Huntington church pushes back against proposed assault on transgender identities

A rainbow sign preaching unity outside of the Unitarian Universalist Fellowship of Huntington.

by Taylor Beglane, Kiki Sideris and Syreeta Yelverton

When Hurricane Sandy swept through Manhattan in 2012, the East River flowed two and a half avenues up to the Rev. Jude Geiger’s front door. In the days that followed, Geiger was thankful for the outpouring of support in a normally bustling city. The bodegas did not gouge their prices, and one cafe put out a power strip on the sidewalk for passersby to charge their phones and laptops — small gestures of kindness that left a lasting impression on him.

“The act of the community coming together to support those in extreme crisis is the spiritual and human response to tragedy,” Geiger, who is a married gay man, said in a sermon at the Unitarian Universalist Fellowship of Huntington (UUFH) for All Souls’ Day on Sunday, Oct. 28. “It’s healthy, it’s normal and it defines civilization. That is what we should do, that is who we should be, and that should be our marker for decency.”

This year, UUFH is giving a new meaning to All Souls’ Day, a Christian holiday that typically commemorates the souls of those who have died. In addition to honoring those who have passed on, UUFH will use the holiday, which falls on Friday, to commemorate “decency,” which Geiger said is missing from today’s political atmosphere.

The Trump administration is considering new policies that would legally define people’s genders as male or female based on the gender listed on their birth certificates, unless genetic testing proves otherwise, according to a memo draft leaked to the New York Times.

This goes against Unitarian Universalists’ values, the Rev. Susan Frederick-Gray, President of the Unitarian Universalist Association, said in a public statement last week. The religion is driven by seven principles, including “the inherent worth and dignity of every person,” “justice, equity and compassion in human relations,” and “acceptance of one another.”

UUFH’s congregation of about 150, which is made up of Catholics, Jews, atheists and members of the LGBT community, agree with this stance.

“I think it [the memo] is an absolute disgrace,” Lorraine Donlan, a church member, said after the sermon. “I think it’s another immoral, unethical blow to divide and conquer.”

Other religious groups, like some evangelicals, openly support this push.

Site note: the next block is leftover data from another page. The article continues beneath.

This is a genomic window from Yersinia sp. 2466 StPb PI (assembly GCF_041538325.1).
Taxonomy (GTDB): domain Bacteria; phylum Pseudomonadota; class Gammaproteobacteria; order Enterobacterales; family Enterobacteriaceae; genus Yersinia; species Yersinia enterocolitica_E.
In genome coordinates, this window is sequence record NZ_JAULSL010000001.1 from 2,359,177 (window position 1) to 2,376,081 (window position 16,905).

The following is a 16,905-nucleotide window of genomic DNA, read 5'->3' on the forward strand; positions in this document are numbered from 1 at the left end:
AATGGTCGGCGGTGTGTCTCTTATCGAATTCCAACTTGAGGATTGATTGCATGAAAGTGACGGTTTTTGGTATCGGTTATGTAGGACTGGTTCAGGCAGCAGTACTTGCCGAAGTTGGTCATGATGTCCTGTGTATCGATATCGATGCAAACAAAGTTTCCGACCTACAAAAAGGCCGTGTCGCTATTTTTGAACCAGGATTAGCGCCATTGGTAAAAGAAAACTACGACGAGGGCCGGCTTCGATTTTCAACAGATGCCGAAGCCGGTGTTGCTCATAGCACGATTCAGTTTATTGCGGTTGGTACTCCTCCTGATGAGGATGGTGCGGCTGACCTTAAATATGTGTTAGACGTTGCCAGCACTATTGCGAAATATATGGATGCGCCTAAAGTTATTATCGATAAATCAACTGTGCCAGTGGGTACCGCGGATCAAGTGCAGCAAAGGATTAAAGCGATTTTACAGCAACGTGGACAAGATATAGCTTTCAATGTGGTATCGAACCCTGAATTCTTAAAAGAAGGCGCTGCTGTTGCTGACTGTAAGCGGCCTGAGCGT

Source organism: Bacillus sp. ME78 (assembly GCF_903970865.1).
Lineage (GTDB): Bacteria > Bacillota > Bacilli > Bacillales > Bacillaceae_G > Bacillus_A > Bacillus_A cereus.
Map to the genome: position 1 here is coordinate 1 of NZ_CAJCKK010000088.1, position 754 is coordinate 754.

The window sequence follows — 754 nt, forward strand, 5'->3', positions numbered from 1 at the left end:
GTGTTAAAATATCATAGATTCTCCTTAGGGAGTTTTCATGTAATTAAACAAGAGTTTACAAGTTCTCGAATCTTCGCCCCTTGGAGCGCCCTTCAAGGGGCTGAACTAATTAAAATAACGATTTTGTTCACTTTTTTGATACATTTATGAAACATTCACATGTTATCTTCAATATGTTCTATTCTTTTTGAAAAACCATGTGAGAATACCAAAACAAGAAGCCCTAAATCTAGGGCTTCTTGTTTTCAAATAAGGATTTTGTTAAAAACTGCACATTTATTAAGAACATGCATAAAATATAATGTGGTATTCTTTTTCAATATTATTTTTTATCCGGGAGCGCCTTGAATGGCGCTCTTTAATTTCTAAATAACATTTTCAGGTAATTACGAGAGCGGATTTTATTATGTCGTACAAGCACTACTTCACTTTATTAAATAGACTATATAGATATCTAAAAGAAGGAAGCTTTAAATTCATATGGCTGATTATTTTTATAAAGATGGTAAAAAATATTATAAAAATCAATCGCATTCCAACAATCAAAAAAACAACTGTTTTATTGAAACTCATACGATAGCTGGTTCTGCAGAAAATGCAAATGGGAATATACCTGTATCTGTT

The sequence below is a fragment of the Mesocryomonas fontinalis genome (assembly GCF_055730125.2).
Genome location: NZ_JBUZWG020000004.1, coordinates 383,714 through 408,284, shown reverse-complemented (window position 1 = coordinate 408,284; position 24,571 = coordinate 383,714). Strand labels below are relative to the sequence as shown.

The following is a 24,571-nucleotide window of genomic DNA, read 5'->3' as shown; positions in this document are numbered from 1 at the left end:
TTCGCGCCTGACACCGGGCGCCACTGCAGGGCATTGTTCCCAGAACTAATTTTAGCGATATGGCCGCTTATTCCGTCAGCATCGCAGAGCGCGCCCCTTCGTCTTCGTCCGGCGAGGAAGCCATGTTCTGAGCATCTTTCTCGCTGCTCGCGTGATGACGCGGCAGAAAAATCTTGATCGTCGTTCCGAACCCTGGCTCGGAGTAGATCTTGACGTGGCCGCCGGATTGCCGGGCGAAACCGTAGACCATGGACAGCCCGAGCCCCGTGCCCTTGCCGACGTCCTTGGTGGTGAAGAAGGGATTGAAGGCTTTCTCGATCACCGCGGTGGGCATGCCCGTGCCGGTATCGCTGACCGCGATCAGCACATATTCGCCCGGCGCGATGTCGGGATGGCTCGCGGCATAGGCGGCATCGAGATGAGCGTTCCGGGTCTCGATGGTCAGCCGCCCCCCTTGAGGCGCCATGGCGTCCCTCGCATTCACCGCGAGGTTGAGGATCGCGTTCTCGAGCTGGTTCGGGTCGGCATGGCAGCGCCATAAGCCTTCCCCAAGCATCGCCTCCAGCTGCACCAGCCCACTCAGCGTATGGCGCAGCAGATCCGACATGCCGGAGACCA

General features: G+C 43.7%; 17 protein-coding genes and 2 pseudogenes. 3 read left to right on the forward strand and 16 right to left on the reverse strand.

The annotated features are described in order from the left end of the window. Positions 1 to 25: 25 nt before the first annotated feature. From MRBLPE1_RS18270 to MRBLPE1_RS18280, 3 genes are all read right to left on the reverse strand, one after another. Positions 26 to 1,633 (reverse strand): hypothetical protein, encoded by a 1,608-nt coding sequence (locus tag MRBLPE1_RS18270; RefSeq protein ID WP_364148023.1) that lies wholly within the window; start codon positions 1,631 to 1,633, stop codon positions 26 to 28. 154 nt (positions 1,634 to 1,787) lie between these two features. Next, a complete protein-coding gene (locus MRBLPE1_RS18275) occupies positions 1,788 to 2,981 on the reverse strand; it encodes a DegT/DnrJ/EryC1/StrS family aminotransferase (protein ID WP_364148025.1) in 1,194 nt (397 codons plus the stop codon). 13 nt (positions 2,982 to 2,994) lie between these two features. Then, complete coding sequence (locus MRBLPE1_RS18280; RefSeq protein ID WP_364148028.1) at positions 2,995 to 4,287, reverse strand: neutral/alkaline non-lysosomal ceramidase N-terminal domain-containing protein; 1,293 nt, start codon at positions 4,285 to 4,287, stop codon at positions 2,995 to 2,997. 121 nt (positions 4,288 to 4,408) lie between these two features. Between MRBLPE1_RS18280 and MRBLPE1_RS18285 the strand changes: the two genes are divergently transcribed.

“People of faith, we believe that our lives are predestined and God created us to be who we are,” the Rev. Benigno Valle, an associate minister at Faith Alive Ministries, an evangelical church in Central Islip, said. “I firmly believe that that includes our sex as well.”

But Geiger believes that this goes against Jesus’ teachings.

“These policies are rooted in fear, hatred and ignorance,” according to Geiger. “Religious groups that support intolerance have lost their way. From the Christian perspective, Jesus perpetually calls us to the side of the oppressed.”

The Trump administration’s changes come after many local governments and federal courts have continued to expand protections for LGBT citizens. New York City, for instance, will add “X” as a third option on birth certificates for people who don’t identify as male or female starting Jan. 1.

To promote decency throughout their community, UUFH has focused on keeping its trans congregants safe by offering programs such as a trans-friendly youth summer camp and pro-LGBT science-based sexuality education for middle schoolers.

“Twenty years ago, when I started to work at that camp, we had kids coming out as gay for the first time,” Edward Vigneau, a religious education teacher at the fellowship, said. “But 10 years ago, we started to see one or two kids transition.”

The fellowship has also been active in letter-writing campaigns to pass the Gender Expression Non-Discrimination Act (GENDA), a bill pending in the New York State Legislature that would ban discrimination based upon gender identity and expression throughout the state.

The Trump administration’s proposal will have no impact on GENDA and is unlikely to pass anyway, according to Christine Duffy, director of the Pro Bono Partnership of New Jersey. During Obama’s presidency, the Department of Justice cited a chapter from her book, “Gender Identity and Sexual Orientation Discrimination in the Workplace: A Practical Guide,” for the proposition that “sex,” as used in anti-discrimination laws like Titles VII and IX, encompasses gender identity.

“Sex has a broader definition of whether you have a penis or a vagina,” Duffy, a trans woman who prefers the terms “gender affirmed” or “gender diverse,” explained. “There are a slew of people who aren’t just XX or XY — how do you classify those people?”